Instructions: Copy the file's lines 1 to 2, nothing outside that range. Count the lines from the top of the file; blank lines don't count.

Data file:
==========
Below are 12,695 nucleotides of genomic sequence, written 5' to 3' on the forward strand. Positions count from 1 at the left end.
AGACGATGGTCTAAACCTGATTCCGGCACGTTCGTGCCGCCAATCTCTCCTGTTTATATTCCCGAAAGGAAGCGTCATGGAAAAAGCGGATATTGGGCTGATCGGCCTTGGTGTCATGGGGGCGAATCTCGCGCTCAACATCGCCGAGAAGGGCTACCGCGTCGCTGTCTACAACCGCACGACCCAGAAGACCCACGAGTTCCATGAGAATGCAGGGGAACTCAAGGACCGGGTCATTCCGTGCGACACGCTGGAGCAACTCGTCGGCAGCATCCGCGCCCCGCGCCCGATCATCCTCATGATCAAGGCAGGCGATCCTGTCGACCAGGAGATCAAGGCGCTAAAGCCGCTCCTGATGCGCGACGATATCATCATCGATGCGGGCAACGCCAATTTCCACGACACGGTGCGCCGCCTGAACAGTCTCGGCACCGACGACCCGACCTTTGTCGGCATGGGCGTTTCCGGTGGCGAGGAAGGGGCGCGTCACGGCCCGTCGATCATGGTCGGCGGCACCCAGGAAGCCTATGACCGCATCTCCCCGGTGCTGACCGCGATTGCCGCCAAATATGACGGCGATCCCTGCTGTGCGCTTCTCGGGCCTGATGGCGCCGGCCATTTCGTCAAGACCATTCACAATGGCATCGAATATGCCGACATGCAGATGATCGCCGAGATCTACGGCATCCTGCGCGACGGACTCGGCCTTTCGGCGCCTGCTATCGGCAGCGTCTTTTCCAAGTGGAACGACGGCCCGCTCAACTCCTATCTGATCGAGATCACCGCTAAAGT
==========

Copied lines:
Below are 12,695 nucleotides of genomic sequence, written 5' to 3' on the forward strand. Positions count from 1 at the left end.
AGACGATGGTCTAAACCTGATTCCGGCACGTTCGTGCCGCCAATCTCTCCTGTTTATATTCCCGAAAGGAAGCGTCATGGAAAAAGCGGATATTGGGCTGATCGGCCTTGGTGTCATGGGGGCGAATCTCGCGCTCAACATCGCCGAGAAGGGCTACCGCGTCGCTGTCTACAACCGCACGACCCAGAAGACCCACGAGTTCCATGAGAATGCAGGGGAACTCAAGGACCGGGTCATTCCGTGCGACACGCTGGAGCAACTCGTCGGCAGCATCCGCGCCCCGCGCCCGATCATCCTCATGATCAAGGCAGGCGATCCTGTCGACCAGGAGATCAAGGCGCTAAAGCCGCTCCTGATGCGCGACGATATCATCATCGATGCGGGCAACGCCAATTTCCACGACACGGTGCGCCGCCTGAACAGTCTCGGCACCGACGACCCGACCTTTGTCGGCATGGGCGTTTCCGGTGGCGAGGAAGGGGCGCGTCACGGCCCGTCGATCATGGTCGGCGGCACCCAGGAAGCCTATGACCGCATCTCCCCGGTGCTGACCGCGATTGCCGCCAAATATGACGGCGATCCCTGCTGTGCGCTTCTCGGGCCTGATGGCGCCGGCCATTTCGTCAAGACCATTCACAATGGCATCGAATATGCCGACATGCAGATGATCGCCGAGATCTACGGCATCCTGCGCGACGGACTCGGCCTTTCGGCGCCTGCTATCGGCAGCGTCTTTTCCAAGTGGAACGACGGCCCGCTCAACTCCTATCTGATCGAGATCACCGCTAAAGT